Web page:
Graduate students can seek help through the Carolina Student Impact Fund, which is available to Carolina students who have immediate financial needs that were triggered by the pandemic. The Carolina Graduate Student COVID-19 Impact Program supports doctoral students whose paid summer experiences have fallen through due to the crisis.

Graduate assistants, the letter said, are eligible for paid administrative leave if they cannot work remotely.

“Several of the major federal funding agencies have also given universities permission to continue paying research personnel (including graduate students) even if they cannot work remotely, and the University has committed to ensuring that graduate students can retain their stipends,” it said.

Further, it said, graduate course directors can request to convert their courses to pass/fail grading. The Graduate School has made a no credit course available to students who must be enrolled in Summer 2020 to complete their thesis or dissertation milestones.

In addition, the letter said:

• The University’s research office can grant exceptions to graduate students who need access to their laboratories to complete work necessary for a May, August or December 2020 graduation;

• The libraries will purchase e-books that graduate students need for their research, and the libraries have made a variety of research and teaching resources accessible free of charge for the duration of the pandemic; and

• For students who need additional time to complete their degrees, the Graduate School has a formal process that is handled on a case-by-case basis.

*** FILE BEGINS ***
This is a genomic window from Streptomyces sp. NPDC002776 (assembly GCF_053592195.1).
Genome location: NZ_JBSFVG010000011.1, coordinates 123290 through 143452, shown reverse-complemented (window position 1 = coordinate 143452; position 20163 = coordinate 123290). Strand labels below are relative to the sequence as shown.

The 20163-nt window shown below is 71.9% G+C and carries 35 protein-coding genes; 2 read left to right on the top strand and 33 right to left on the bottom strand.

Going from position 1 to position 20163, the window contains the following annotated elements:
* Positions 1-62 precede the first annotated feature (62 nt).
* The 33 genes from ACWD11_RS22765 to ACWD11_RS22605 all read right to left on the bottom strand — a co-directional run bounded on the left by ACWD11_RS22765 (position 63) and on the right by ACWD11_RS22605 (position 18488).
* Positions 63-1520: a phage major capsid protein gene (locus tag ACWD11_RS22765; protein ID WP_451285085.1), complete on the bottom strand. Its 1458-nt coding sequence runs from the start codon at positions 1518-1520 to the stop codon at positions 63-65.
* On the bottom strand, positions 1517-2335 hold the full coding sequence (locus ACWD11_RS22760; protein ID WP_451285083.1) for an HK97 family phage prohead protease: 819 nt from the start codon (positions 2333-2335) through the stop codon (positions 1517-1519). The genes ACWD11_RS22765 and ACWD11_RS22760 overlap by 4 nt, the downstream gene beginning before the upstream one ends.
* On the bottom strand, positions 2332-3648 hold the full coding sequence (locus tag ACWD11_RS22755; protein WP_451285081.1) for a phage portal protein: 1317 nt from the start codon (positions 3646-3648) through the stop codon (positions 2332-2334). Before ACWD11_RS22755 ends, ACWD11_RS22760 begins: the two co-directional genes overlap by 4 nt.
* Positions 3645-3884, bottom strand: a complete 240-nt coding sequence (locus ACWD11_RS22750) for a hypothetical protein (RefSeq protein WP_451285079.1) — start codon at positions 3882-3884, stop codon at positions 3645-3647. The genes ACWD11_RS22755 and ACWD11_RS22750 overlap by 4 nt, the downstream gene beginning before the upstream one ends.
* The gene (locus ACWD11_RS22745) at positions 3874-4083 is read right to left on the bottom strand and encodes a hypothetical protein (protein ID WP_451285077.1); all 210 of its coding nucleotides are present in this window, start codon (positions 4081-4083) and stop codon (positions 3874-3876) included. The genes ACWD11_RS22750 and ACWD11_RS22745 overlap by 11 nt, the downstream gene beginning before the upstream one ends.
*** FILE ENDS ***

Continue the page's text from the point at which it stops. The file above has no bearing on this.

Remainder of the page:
The Graduate and Professional Students Federation’s letters are separate from a letter sent to University administrators April 16 that made more elaborate demands and was signed by hundreds of graduate students.

The demands included higher pay and emergency stipends and guaranteed employment and health insurance. It called for University administrators to take a 10 percent pay cut and that the savings go into relief funds for all students. It also demanded UNC pay international students the equivalent of federal stimulus funds and ensure that international and undocumented students retain their visas and immigration status.

The letter, which did not have the federation’s endorsement, was addressed to Guskiewicz, Blouin, Barbour, the Board of Trustees and unidentified UNC administrative officials.

The students referred to themselves as “graduate workers,” explaining: “This emergency and the resulting requirements placed on graduate workers to return to campus, continue teaching, research, and support work while undergraduate students were sent home demonstrates that graduate workers are workers, and that our labor is essential to the functioning of the University. We are proud of the work we do teaching, researching, and supporting students and faculty, and we demand that we be fairly and adequately compensated for our labor.”

UNC had no immediate response to that letter.

In a new petition published June 12, graduate students not under the banner of the federation said, “We will not commit to a plan or an ‘experiment’ that puts the lowest-paid workers and marginalized students on our campus at the most risk.”

Initially signed by 435 people, it demanded that UNC not reopen in-person in the fall, not lay off or furlough any staff, continue to pay graduate students and provide their health insurance and compensate all on-site workers with hazard pay.



Share via: